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Catching up to fatigue

At 3:54 a.m. on Oct. 14, 2004, an MK airlines B-747-200 freighter taxied for take-off at Halifax, bound for Spain.


November 4, 2010
By DAVID OLSEN

Topics

At 3:54 a.m. on Oct. 14, 2004, an MK airlines B-747-200 freighter taxied for take-off at Halifax, bound for Spain. Minutes later the 350 tonne aircraft overshot the runway, hit the ILS antenna and disintegrated in flames, killing all seven crew. The 2006 Transportation Safety Board (TSB) report was blunt – citing crew fatigue as a major causal factor. The flight crew had been awake for at least 19 hours at the time of the crash, performing take-off calculations during their Window of Circadian Low (WOCL – period between 0200 and 0559). The crew failed to enter the Halifax take-off weight into the computer, which still contained the data from departure at Bradley, Connecticut – 110,000 kg less than the take-off weight at Halifax. Thus, the power settings and V speeds were incorrect and the fatigued crew, taking-off in the dark with reduced situational awareness were doomed. The cockpit voice recorder was destroyed, so we will never know the crew reactions to the deadly events in those final seconds.

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 Captain Martin Gauthier is flight-time/duty-time committee chairman of the Airline Pilots Association (ALPA) of Canada. PHOTO: alpa


 

Since then, there has been major progress on flight and duty time limitations (FDTL), including Transport Canada (TC) proposals for Fatigue Risk Management Systems (FRMS) for AMOs and published FRMS guidance material. However, this is no time for political catch phrases such as “a made in Canada solution” and Capt. Barry Wiszniowski, Technical and Safety Chair of the Air Canada Pilots Association (ACPA), stresses “fatigue is universal – all pilots have the same circadian rhythm and window of circadian low, wherever they are.”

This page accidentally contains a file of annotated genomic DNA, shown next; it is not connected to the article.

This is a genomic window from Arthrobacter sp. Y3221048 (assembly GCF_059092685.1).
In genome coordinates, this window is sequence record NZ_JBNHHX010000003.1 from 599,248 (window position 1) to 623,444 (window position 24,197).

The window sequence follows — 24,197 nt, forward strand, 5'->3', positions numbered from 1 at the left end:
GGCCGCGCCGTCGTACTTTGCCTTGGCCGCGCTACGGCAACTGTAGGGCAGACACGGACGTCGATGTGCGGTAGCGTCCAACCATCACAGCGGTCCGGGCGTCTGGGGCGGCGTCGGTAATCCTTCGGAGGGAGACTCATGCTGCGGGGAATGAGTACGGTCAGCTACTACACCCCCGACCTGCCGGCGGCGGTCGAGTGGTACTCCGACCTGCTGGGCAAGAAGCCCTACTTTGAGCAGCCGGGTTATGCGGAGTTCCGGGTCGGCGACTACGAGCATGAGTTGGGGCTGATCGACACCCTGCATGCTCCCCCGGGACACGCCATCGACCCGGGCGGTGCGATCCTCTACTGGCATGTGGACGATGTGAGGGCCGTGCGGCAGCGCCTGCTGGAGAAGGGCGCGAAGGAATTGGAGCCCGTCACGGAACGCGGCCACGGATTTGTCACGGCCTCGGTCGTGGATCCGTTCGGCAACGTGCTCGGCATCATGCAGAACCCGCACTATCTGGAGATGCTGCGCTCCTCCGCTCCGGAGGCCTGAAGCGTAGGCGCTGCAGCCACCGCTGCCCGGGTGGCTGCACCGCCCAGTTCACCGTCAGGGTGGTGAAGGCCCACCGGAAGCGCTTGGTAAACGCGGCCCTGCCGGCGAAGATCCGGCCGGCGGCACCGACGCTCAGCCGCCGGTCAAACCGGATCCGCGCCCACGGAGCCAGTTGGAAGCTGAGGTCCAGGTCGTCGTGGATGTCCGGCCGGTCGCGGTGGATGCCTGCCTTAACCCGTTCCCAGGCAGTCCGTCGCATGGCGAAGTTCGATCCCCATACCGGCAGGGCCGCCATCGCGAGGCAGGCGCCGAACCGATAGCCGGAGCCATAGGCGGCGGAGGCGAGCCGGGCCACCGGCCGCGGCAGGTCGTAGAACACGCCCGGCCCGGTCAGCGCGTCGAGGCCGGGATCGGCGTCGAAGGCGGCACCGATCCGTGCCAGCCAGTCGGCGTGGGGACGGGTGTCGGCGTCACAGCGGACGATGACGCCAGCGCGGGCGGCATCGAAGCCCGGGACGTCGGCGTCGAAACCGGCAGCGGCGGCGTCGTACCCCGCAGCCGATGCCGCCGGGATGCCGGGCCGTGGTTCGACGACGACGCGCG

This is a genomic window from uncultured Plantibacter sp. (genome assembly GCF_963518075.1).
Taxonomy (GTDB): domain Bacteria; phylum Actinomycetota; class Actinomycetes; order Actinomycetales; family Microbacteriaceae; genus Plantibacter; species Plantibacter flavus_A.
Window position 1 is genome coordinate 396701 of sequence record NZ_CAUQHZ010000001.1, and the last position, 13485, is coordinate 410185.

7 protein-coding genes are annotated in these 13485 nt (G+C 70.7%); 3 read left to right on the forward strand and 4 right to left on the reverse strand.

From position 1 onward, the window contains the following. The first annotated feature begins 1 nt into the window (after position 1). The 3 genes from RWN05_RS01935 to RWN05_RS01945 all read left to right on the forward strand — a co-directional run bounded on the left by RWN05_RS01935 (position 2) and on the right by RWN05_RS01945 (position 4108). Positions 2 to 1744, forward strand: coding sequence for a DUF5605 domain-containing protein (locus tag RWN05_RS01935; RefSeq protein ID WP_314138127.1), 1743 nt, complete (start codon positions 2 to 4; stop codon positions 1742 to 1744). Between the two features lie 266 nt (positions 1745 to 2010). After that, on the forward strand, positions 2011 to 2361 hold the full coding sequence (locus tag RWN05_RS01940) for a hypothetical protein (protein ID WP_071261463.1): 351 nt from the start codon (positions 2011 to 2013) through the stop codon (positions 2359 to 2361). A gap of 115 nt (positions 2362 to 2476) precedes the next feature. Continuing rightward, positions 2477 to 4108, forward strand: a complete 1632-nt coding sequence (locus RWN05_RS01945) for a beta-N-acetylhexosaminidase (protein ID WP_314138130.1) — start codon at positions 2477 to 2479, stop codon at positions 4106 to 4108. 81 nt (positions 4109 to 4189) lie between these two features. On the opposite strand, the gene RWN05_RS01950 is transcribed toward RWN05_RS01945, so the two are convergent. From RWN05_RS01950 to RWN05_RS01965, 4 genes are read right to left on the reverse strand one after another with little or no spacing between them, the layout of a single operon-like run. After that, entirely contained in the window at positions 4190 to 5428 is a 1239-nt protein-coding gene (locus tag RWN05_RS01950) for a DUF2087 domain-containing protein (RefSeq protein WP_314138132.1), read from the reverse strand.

In 2004, the U.K. Civil Aviation Authority (CAA) published CAP 371 (The Avoidance of Fatigue in Aircrews — Guide to Requirements) — regarded by pilot groups like ALPA as the “best in the world.” The science-based provisions of CAP 371 are requirements which have been in force for more than six years, so it is reasonable for pilots to ask, “If the British can do it, why not us?”

Effective November 2009, ICAO Annex 6 required that flight time, flight duty periods, duty periods and rest period regulations for flight and cabin crew members, shall be based on scientific principles and knowledge. Pilots worldwide were enthusiastic.  “European pilots strongly welcome this amendment” said Philip Von Schoppenthau, secretary general of the European Cockpit Association (ECA), representing 38,200 pilots, adding “So far, EU member states and institutions have shied away from mustering the political will to base Europe’s pilot fatigue rules on sound scientific evidence.” European FDTL regulations – EU-OPS-subpart Q, came into force in 2008, but, unlike ICAO and U.K. CAP 371, do not mention acclimatization to local time. The European Air Safety Group expressed concern at the “ambiguities, inconsistencies, flaws and anomalies,” noting subpart Q is “incomplete in important areas” and compared it unfavourably with the advanced approach of CAP 371 which remains in force until EASA establishes EU rules based on scientific knowledge and best practices. This should happen in 2012 when new rules come into force, incorporating all amendments to ICAO Annex 6.